Wednesday, May 30, 2012

25 Ways to Tell You're Grown Up

I usually don't post things from Pinterest back to back, but this is too funny not to share. Off subject, but am I the only one who doesn't use exclamation points unless it's really, REALLY necessary? I thought about putting one at the end of my opening sentence...for about 2 seconds.

Source: via Jackie on Pinterest

Wednesday, May 23, 2012

Please Keep Your Clothes On and Refrain from Barking

Another Kindergarten year has come to a close and I find myself wishing I had kept a log of funny things that came out of the mouths of our students. However, I do remember the following things that might give you a slight chuckle:

Once, during a lesson, Mrs. B. asked the students, "How many of you have ever ridden on a train?" Then she quickly told them, "Don't answer if you really haven't." One of the children proudly pronounced, "I road on a the North Pole!"

Another time, while reading a story about a dog, Mrs. B. did something only a Kindergarten teacher would need to do. She quickly added, "I know you all want to bark right now, but we're not going to do that."

Recently, I was working in the back of the classroom, while Mrs. B. was teaching the students on the carpet. I looked up when I heard Mrs. B. say, as nonchalantly as possible, "Aubrey. Put your skirt back on." (This is the same little girl who decided she was going to change her name to "Feonu"/ AKA Princess Fiona.) Mrs. B. made eye contact with me and I had to put my head down on the table because I was laughing so hard. Now, reminding little children to keep their shoes on, or to keep their arms inside their shirt sleeves, or to take off their coats, isn't uncommon, but never, in all my years of Kindergarten, have I heard, "Put your skirt back on."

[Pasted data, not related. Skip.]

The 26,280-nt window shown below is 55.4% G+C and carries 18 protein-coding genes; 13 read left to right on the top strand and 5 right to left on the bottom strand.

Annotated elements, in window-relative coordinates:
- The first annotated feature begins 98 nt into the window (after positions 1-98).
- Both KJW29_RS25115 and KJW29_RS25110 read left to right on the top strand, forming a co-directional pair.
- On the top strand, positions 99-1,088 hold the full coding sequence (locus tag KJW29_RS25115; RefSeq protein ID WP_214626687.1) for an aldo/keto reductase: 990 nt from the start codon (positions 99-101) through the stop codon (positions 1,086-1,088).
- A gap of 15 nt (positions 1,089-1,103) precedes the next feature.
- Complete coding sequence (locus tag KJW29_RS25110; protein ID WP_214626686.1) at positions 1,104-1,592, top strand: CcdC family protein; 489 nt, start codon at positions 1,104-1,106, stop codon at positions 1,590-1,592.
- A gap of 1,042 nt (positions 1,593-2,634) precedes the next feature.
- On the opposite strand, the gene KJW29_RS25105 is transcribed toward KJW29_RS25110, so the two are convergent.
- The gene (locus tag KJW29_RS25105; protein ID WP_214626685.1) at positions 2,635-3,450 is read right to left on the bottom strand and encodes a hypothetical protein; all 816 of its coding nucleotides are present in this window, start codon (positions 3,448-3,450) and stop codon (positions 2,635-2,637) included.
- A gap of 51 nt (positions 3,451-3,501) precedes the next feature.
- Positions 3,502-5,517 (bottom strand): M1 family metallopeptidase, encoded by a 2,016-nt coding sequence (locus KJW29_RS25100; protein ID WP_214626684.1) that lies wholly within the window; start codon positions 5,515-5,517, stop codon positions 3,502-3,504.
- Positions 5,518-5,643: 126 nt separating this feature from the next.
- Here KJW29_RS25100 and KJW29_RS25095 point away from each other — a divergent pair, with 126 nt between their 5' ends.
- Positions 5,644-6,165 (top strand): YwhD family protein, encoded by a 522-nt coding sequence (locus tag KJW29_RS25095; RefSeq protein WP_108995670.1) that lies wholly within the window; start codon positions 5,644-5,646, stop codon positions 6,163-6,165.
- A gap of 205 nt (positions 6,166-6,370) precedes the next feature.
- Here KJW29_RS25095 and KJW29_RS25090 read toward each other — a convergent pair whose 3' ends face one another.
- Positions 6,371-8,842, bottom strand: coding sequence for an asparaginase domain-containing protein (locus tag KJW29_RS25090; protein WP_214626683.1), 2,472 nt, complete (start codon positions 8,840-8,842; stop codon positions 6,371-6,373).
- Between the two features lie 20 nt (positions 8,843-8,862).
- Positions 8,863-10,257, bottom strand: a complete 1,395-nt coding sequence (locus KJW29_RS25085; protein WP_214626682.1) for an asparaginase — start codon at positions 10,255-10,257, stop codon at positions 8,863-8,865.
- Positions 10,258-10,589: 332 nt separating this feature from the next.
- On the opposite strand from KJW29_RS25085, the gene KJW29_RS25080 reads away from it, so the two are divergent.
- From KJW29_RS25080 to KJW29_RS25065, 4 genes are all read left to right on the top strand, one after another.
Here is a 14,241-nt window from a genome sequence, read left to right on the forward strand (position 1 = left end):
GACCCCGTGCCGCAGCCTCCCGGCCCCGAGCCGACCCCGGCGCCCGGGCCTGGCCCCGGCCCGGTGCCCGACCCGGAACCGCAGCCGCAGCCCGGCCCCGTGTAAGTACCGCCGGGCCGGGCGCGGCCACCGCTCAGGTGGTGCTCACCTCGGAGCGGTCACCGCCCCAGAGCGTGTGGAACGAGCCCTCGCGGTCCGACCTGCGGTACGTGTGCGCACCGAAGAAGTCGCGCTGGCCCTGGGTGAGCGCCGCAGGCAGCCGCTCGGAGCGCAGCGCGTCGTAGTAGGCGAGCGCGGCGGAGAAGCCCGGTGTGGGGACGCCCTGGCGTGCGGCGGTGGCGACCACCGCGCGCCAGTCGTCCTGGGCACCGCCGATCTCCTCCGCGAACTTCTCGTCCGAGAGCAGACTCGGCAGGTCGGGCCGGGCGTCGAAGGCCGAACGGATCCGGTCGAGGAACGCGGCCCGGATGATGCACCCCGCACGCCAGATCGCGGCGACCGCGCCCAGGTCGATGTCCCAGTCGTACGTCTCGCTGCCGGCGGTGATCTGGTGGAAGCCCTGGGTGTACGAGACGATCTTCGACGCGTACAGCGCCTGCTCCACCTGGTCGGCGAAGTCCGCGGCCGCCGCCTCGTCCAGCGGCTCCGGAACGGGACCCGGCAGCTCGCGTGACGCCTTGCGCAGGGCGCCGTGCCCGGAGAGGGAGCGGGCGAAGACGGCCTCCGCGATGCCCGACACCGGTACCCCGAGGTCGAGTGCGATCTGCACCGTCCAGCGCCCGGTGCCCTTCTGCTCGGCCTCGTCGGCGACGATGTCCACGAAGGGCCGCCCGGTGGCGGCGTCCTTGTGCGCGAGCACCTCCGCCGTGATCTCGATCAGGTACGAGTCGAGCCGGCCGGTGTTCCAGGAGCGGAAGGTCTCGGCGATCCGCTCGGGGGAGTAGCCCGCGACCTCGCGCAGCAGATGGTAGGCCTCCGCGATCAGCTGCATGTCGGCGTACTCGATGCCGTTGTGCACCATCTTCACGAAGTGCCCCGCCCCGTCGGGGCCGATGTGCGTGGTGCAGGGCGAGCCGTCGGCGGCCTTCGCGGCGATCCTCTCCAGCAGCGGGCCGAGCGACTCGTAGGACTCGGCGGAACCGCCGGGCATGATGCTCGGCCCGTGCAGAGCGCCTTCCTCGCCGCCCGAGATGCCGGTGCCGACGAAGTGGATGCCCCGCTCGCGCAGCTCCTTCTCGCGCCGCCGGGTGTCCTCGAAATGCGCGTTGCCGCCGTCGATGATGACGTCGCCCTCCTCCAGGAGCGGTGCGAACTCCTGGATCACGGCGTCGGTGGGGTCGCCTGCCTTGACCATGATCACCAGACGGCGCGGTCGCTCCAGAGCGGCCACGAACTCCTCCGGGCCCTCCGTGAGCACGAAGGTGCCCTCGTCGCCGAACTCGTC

I have the best job in the world and look forward to another school year with 5 and 6 year olds.

Thursday, May 17, 2012

I Am Autism

by Marty Murphy...

Hello. Allow me to introduce myself to you. My name is autism. Perhaps you know me or know of me. I am a condition, "disorder" that affects many people. I strike at will, when and where I want. Unlike Downs Syndrome or other birth "defects," I leave no marks on those I strike. In fact, I pride myself on the ability to infiltrate a child's life, while leaving him or her strikingly handsome. Many people may not even know I am there. They blame the child for what I cause him or her to do. I am autism and I do as I please.

I am autism. I strike boys and girls. infants and toddlers. I find my best victims to be boys around the age of 2, but any child will do. I like children and they are always the true victims, though I take hostage the others in the child's family as well. It is a bit like getting two for the price of one. I affect one child and "infect" the entire family.

I am autism. I strike rich and poor alike. The rich combat me with education and therapy. The poor shut their children away and cannot afford to fight me. I am able to win in the lives of poor children more than I am those of the wealthy, but I will try to take root anywhere.

I am autism. I am an equal opportunity disorder. I strike whites, blacks, Mexicans, Ukrainians, Russians, Poles, Slavs, Japanese, Koreans and Fins. In fact, I strike everywhere on Earth. I know no geographical bounds.

I am autism. I do not discriminate based upon religion either. I strike Jews and Christians, Muslims and Buddhists, Atheists and Agnostics. I do not care what religion a person is or what beliefs he may hold. When I strike, there will be little time for any of that anyway. When they find me, they will question everything they believe in, so why would I strike only one group? I have affected followers of every religion on the planet.